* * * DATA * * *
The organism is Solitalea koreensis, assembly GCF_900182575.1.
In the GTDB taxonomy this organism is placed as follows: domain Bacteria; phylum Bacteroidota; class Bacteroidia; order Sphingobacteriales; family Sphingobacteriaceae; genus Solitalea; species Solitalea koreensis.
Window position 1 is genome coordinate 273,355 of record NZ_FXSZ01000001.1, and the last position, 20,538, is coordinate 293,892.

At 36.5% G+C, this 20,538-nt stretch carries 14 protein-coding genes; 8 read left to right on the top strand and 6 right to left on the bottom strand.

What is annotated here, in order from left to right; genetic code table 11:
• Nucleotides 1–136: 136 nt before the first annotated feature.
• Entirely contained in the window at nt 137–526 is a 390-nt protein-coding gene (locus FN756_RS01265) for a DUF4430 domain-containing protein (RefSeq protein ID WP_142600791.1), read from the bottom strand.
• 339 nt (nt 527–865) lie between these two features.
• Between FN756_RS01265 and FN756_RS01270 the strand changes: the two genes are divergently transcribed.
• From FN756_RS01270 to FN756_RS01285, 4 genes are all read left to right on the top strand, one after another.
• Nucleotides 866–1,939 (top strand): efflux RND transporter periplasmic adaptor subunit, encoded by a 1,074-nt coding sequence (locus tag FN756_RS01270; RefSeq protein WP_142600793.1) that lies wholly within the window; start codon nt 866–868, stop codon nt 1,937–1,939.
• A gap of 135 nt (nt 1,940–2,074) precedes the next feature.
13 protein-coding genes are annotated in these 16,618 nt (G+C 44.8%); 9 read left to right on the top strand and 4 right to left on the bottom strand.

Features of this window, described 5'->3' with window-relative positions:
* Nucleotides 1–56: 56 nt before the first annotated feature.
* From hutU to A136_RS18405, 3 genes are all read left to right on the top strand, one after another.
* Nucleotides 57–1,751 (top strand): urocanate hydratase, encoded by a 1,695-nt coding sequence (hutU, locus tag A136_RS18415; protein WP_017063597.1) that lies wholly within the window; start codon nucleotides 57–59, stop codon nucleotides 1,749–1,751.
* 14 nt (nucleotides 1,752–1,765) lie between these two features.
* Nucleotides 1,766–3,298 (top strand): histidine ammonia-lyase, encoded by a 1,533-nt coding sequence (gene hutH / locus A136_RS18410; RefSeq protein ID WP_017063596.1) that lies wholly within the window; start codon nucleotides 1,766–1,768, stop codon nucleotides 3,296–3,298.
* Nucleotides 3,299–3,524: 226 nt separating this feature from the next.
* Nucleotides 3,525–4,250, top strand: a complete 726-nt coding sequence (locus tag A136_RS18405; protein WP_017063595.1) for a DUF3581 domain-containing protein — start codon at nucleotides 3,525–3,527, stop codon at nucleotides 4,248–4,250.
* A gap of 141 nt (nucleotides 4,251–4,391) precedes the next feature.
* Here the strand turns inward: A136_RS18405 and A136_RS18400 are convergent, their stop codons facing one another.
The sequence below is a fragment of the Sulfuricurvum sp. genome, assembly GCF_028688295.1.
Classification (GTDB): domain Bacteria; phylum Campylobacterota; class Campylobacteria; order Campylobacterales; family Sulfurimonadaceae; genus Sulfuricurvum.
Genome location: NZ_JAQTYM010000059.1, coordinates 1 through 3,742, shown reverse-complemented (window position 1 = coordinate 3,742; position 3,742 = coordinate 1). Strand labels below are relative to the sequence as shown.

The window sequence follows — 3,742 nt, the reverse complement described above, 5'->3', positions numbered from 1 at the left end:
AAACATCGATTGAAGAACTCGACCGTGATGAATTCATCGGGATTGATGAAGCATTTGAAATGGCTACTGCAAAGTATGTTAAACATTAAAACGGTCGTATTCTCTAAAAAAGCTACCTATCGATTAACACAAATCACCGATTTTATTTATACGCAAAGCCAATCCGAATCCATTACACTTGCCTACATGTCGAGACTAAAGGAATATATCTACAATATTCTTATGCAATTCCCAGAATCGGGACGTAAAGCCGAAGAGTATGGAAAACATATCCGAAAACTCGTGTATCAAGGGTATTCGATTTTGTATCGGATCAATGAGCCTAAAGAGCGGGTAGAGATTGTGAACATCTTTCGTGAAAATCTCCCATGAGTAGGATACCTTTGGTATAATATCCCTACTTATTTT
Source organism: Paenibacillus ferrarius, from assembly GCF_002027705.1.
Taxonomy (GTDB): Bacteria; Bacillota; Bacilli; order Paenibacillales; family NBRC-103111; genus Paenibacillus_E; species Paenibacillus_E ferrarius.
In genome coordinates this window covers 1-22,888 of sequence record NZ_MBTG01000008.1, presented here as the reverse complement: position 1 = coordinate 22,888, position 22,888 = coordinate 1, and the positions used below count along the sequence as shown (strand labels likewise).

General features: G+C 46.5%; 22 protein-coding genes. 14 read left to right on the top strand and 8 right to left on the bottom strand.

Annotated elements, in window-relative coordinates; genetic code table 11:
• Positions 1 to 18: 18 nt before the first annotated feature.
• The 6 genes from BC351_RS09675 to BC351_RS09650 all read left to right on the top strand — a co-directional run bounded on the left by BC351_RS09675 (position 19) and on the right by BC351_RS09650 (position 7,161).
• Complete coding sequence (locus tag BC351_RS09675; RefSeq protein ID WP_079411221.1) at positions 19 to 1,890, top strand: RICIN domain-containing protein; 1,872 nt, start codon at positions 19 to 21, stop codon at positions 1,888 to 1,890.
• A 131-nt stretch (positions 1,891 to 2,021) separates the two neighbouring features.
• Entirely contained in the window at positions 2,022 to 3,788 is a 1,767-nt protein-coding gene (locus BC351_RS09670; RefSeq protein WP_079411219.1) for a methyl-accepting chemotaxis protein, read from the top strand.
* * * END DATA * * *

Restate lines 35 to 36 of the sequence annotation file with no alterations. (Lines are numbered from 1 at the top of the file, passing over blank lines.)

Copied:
• The 6 genes from BC351_RS09675 to BC351_RS09650 all read left to right on the top strand — a co-directional run bounded on the left by BC351_RS09675 (position 19) and on the right by BC351_RS09650 (position 7,161).
• Complete coding sequence (locus tag BC351_RS09675; RefSeq protein ID WP_079411221.1) at positions 19 to 1,890, top strand: RICIN domain-containing protein; 1,872 nt, start codon at positions 19 to 21, stop codon at positions 1,888 to 1,890.